On March 2, 2014, it held a Bitcoin meet, wherein adventure junkies paid for the services via their Bitcoin mobile wallets. So how does it work? Customers are given the public key to the Headrush wallet and they can simply transfer the Bitcoin.
It is currently accepting the cryptocurreny at Headrush Urban Extreme, its adventure park in the financial capital of India, where it has activities such as Zipline, Paintball, etc. Headrush soon plans to extend services to other divisions, i.e. adventure tours, outbound programmes and adventure equipment.
“We have been following Bitcoin for a while now as we find the idea of a decentralised currency quite progressive,” said Kanak Seth, Director and Co-founder, Headrush, during a chat with e27.
We are all witness to the volatile nature of the cryptocurrency. So how does the company plan to factor that in? “We currently plan to hold on to Bitcoins when a customer pays, so we are exposed to some volatility risk in the short-term. But we believe that we will be able to liquidate at a good price in the future. Alternatively, one can choose to encash it on the same day, reducing any risk involved,” shared Seth.
Bitcoin is shrouded in too many complications in India. Offices of traders were raided few months ago. The monetary regulator of the country, The Reserve Bank of India (RBI) even issued an advisory to citizens to not buy cryptocurrencies. In light of this, accepting Bitcoins for services could be a move before its time.
However, Headrush is bullish on Bitcoins. It feels that the cryptocurrency is a decentralised system that is revolutionising banking.
Seth explained that it is the first time the “double spending problem” (rate of currency exchange) has been solved without the use of a centralised body.
As cryptocurrency grows in popularity, it takes away power from the banks and therefore, threatens to overthrow the current system. It’s like how postal services took a huge hit when email came in. Isn’t it obvious why the current system would oppose cryptocurrency?
“The difference between the cryprocurrency system and the current system is that the crypto method asks you to put your trust in the system (the rules of which are open to be read by anybody), while the current system asks you to put your trust in a centralised body that has autonomous control to change rules as and when it pleases, said Seth, “Another big difference is the transaction fee is minuscule compared to the current banking system. As cryptocurrency grows in popularity, it takes away power from the banks and therefore, threatens to overthrow the current system. It’s like how postal services took a huge hit when email came in. Isn’t it obvious why the current system would oppose cryptocurrency?”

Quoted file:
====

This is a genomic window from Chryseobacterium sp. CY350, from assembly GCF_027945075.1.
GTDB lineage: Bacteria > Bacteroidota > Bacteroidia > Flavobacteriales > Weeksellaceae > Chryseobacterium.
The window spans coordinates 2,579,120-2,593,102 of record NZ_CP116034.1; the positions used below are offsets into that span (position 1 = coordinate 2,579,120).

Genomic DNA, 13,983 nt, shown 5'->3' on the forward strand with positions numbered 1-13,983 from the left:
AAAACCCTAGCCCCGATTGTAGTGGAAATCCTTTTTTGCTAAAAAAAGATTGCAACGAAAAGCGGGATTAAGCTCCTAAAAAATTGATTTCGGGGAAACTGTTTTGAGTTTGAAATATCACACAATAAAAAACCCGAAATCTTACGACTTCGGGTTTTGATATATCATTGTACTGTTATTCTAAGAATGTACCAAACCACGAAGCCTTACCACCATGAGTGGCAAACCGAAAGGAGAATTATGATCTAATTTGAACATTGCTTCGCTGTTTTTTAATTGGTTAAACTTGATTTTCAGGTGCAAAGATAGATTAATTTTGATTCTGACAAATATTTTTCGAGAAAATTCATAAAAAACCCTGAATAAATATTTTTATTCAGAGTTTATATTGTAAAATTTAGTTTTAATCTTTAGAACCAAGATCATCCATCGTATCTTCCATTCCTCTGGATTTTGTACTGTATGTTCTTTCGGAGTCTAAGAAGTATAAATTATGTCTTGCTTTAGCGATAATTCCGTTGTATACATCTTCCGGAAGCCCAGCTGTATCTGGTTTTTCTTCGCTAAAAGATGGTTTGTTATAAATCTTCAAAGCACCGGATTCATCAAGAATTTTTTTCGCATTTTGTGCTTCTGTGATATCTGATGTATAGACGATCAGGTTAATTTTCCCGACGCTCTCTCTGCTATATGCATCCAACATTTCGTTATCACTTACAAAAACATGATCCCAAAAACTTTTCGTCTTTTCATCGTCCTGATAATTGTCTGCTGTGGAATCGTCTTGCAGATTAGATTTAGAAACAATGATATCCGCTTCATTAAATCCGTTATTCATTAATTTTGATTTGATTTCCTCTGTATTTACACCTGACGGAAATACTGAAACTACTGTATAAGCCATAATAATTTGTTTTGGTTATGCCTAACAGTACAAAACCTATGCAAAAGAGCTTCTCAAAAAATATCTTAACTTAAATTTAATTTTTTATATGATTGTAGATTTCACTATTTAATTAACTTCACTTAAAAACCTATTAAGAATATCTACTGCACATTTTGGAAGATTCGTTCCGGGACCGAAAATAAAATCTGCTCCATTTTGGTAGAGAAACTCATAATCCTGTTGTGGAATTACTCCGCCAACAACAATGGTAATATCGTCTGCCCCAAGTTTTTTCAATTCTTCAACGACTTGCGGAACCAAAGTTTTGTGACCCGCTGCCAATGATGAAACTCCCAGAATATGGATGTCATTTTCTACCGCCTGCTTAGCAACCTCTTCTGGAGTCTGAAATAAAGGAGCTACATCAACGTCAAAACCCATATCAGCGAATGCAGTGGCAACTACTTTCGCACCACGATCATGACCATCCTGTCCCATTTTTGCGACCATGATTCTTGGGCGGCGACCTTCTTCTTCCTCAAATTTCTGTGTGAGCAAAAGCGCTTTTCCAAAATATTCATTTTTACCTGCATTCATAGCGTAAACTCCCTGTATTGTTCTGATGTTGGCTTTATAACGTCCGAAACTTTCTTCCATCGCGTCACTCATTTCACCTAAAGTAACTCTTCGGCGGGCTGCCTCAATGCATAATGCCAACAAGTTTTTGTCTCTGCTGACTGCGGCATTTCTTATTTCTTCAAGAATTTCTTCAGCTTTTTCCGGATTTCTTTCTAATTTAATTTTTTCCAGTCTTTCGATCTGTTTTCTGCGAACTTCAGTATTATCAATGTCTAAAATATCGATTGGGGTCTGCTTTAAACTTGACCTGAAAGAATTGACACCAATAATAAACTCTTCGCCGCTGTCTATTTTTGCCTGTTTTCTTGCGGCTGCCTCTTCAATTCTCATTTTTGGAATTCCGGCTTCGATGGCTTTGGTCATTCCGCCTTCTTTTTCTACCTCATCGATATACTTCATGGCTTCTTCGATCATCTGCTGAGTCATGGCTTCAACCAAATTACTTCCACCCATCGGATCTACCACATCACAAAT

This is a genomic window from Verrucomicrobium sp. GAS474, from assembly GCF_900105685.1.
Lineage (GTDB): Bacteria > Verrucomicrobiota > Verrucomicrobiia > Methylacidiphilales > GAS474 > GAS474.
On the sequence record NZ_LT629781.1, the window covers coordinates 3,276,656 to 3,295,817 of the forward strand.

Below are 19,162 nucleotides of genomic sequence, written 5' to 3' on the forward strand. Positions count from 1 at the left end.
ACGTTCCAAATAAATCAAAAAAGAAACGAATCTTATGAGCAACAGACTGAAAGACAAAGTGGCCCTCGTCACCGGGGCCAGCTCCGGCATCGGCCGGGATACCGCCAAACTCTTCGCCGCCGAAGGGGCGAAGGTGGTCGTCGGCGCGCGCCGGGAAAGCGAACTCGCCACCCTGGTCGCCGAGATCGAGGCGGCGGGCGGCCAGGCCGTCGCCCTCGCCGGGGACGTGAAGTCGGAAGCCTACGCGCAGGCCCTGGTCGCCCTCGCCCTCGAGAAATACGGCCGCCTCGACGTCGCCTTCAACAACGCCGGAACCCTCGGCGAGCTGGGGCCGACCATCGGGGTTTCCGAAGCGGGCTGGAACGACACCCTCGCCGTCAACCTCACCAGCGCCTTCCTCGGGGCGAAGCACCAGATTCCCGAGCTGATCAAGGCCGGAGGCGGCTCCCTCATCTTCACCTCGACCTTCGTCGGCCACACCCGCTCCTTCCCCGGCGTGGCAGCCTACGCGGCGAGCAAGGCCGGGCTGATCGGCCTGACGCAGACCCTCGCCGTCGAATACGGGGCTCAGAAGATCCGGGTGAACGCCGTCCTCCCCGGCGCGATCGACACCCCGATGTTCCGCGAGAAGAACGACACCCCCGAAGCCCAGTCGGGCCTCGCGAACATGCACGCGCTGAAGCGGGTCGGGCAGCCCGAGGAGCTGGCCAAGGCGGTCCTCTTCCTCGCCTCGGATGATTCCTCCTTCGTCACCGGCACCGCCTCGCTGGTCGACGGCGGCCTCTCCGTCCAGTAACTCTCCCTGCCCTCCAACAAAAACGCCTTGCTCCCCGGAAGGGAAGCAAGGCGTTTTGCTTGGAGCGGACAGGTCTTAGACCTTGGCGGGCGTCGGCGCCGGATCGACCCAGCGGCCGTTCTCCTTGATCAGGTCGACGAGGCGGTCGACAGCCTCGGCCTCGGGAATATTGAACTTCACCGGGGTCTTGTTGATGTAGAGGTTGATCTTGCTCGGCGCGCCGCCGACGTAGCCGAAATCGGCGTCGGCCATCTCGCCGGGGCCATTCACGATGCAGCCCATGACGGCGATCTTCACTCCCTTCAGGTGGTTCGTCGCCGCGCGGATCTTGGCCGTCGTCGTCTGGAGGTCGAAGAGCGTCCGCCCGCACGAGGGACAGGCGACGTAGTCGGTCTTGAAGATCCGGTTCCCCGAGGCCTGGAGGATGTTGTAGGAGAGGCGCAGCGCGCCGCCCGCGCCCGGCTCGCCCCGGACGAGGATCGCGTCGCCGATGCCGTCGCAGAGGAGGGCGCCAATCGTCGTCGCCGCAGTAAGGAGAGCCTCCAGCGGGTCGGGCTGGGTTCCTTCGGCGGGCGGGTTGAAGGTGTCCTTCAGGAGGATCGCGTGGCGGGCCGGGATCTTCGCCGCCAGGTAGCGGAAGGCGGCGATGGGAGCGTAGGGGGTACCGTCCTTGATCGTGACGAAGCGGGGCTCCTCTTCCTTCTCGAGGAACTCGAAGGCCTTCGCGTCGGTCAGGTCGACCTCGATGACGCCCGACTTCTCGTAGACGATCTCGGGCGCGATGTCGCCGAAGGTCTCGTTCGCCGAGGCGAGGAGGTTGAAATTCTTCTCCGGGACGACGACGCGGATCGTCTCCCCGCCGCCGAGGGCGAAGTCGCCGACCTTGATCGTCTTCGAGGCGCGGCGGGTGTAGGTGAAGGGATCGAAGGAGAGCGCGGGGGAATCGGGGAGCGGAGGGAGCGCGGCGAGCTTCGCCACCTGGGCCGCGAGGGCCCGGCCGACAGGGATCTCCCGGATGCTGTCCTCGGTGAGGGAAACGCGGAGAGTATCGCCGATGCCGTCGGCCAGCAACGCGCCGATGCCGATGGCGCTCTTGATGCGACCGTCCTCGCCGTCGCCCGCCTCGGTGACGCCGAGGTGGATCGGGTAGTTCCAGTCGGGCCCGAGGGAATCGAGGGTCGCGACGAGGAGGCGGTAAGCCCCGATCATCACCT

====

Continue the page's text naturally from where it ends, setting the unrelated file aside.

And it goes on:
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The Indian Government fears (not unreasonably) that Bitcoins will aid black money transactions across countries because of its ease of use. We are far from finding solutions and it is not very soon that we will see cryptocurrencies becoming mainstream. Seth agreed and stated that for Bitcoin to be a success it will require a support system comprising the government, private companies and ultimately, the users.
However, he countered the argument saying that fiat currencies have been around for years, and we still have such a huge black market. Apart from this, we still have issues such as counterfeiting, credit card skimming, etc. that will not take place using cryptocurrencies.
What’s happening in the region?
But, all is not hunky-dory in the Bitcoin world. If we look at the Asia Pacific region, Japan-based Mt Gox, the world’s largest Bitcoin exchange so far, collapsed on March 2, losing INR 3000 crore (approximately US$490M), — ironically the same day Headrush started its Bitcoin services in India. Indonesia has called Bitcoin “not legal”. Thailand, on the other hand, has banned the cryptocurrency.
Seth opined that Mt. Gox is one exchange that dug its own grave. “Incidences like this are inevitable in any system because you cannot predict what people will do. Will they do something smart or something stupid?”
He personally believes that cryptocurrency is a step up in the evolution of money as we know today. And that crypotocurrency will become big as it’s a much stronger, secure and transparent system. He said democracy (fairly decentralised) is to a dictatorship (extremely centralised) as Bitcoin is to the current banking system.
Well, it is not all gloomy news. Australia is making progress in usage of Bitcoins. Singapore is leading the way by getting Bitcoin ATMs. Do we see that happening in India? “I find it hard to predict, but I’m sure many more companies like ours need to open up and start accepting Bitcoin in return for goods/services before that becomes a reality,” said Seth.
So what is the vision for Headrush? “The move of accepting Bitcoin puts Headrush on the world map. Through this, we hope to see people from across the globe spending Bitcoins in a swiftly growing space i.e. adventure sports, when they make a trip to India,” concluded Seth.